Somali-born politician to keep Dutch citizenship – Europe – International Herald Tribune
Hirsi Ali to keep Dutch citizenship
Reuters, The Associated Press, The New York Times
Published: June 27, 2006
AMSTERDAM A Somali-born Dutch politician and outspoken critic of Islam is to be allowed to keep her Dutch citizenship despite admitting that she lied in her asylum application, the Dutch government said Tuesday.
The politician, Ayaan Hirsi Ali, resigned from Parliament in May and said she would leave the country after the immigration minister, Rita Verdonk, a member of Hirsi Ali’s own VVD liberal party, told her she might lose her citizenship.
Verdonk’s decision created an uproar in Parliament, which demanded that she find a way out of the embarrassment.
The situation was resolved late Monday when Dutch cabinet members agreed that Hirsi Ali, whose real name is Hirsi Magan, should not be stripped of her citizenship.
Verdonk told Parliament on Tuesday that Hirsi Ali would be able to keep her Dutch nationality.
Hirsi Ali, 36, had admitted using a false name and date of birth when she arrived in the Netherlands in 1992. Dutch cabinet members agreed that because she used her grandfather’s name, which is allowed under Somali law, the false claim would not be held against her.
In a published statement, Hirsi Ali said that she would continue to use Hirsi Ali as her name and regretted giving the authorities the wrong impression about her identity.
“Ayaan Hirsi Ali’s identity has been sufficiently verified and for this reason she has indeed obtained Dutch nationality,” Verdonk said in a statement, explaining that her initial decision to strip Hirsi Ali of Dutch citizenship was not based on a full understanding of the circumstances of her name change.
On her asylum application Hirsi Ali also pretended that she had come to the Netherlands from war-torn Somalia, rather than via Kenya and Germany. Refugees are usually required to apply for asylum in the first safe country they reach after fleeing. However, she said those facts had been public knowledge when the VVD chose her as a candidate for Parliament in 2002.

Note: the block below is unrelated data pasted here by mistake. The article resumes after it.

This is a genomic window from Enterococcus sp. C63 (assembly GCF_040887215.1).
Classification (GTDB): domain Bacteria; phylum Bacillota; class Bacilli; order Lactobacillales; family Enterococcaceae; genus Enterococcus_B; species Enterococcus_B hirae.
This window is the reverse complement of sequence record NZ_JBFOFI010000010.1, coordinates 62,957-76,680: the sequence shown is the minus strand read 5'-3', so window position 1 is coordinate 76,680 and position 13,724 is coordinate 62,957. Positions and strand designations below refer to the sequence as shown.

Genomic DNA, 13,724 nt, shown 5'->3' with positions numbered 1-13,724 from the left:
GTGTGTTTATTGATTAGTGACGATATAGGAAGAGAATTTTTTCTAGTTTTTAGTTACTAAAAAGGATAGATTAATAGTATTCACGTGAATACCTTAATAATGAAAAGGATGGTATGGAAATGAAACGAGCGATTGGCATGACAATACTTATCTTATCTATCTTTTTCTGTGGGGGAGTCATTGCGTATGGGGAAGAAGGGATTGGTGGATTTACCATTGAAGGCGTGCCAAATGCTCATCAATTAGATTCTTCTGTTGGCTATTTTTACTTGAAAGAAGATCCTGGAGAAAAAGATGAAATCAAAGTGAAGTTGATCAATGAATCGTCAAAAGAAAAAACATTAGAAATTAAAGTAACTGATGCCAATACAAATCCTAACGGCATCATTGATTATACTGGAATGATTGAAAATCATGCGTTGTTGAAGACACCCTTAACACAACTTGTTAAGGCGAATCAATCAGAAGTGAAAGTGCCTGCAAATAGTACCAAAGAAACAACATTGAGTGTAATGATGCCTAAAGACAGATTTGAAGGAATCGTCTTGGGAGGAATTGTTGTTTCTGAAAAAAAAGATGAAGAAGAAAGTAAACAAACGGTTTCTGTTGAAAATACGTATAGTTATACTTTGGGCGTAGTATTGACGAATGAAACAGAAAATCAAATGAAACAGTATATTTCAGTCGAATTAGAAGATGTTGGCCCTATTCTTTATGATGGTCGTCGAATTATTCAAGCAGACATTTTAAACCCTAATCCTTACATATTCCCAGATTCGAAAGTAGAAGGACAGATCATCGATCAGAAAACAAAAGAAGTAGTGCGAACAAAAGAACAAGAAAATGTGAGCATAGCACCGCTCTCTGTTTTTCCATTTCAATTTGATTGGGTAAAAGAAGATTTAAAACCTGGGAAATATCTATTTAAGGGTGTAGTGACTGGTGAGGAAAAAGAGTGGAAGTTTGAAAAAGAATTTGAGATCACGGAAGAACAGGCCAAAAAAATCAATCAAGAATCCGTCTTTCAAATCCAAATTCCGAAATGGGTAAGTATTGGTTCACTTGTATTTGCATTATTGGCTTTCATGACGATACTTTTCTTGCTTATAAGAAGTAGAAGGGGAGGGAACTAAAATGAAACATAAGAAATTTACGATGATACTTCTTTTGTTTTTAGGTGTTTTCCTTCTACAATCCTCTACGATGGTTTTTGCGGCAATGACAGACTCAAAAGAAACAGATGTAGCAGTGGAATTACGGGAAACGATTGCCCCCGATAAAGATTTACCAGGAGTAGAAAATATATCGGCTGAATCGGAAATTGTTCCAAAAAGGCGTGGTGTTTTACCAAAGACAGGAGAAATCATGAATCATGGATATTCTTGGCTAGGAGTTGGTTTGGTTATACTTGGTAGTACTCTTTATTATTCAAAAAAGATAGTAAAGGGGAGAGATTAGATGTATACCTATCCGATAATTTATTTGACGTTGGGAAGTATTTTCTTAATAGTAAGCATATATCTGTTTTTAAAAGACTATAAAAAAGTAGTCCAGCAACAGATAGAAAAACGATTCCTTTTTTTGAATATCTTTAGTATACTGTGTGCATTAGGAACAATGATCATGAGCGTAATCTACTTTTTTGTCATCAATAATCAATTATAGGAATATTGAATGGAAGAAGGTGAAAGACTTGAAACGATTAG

Hirsi Ali had been living under the protection of bodyguards since 2002 but went deeper into hiding in 2004 when an Islamic militant killed the filmmaker Theo van Gogh after he directed a film, “Submission,” for which she wrote the script.
The short film showed four fictional Muslim women praying and lamenting about their abuse. In some scenes the partly dressed women had Koranic text painted on their skin.
Many Muslims considered the film blasphemous.
Hirsi Ali was in the United States on Tuesday looking for a house in the Washington area, where she has accepted a position with the conservative research institute, the American Enterprise Institute, beginning in September.
She told Dutch television that she was “very thankful and proud” to have her passport back. Asked if she was forced to express her regrets and take the blame in a statement she issued Tuesday, she said: “It was a political compromise. For me a quick resolution of the problem was much more important than a bit of pride.” It was clear, she added, that “if I made that statement the issue would be resolved.”
In a statement released simultaneously with Verdonk’s letter, Hirsi Ali said she regretted the confusion over her name. She said her admission of lying had been a mistake since the name she adopted was legitimate.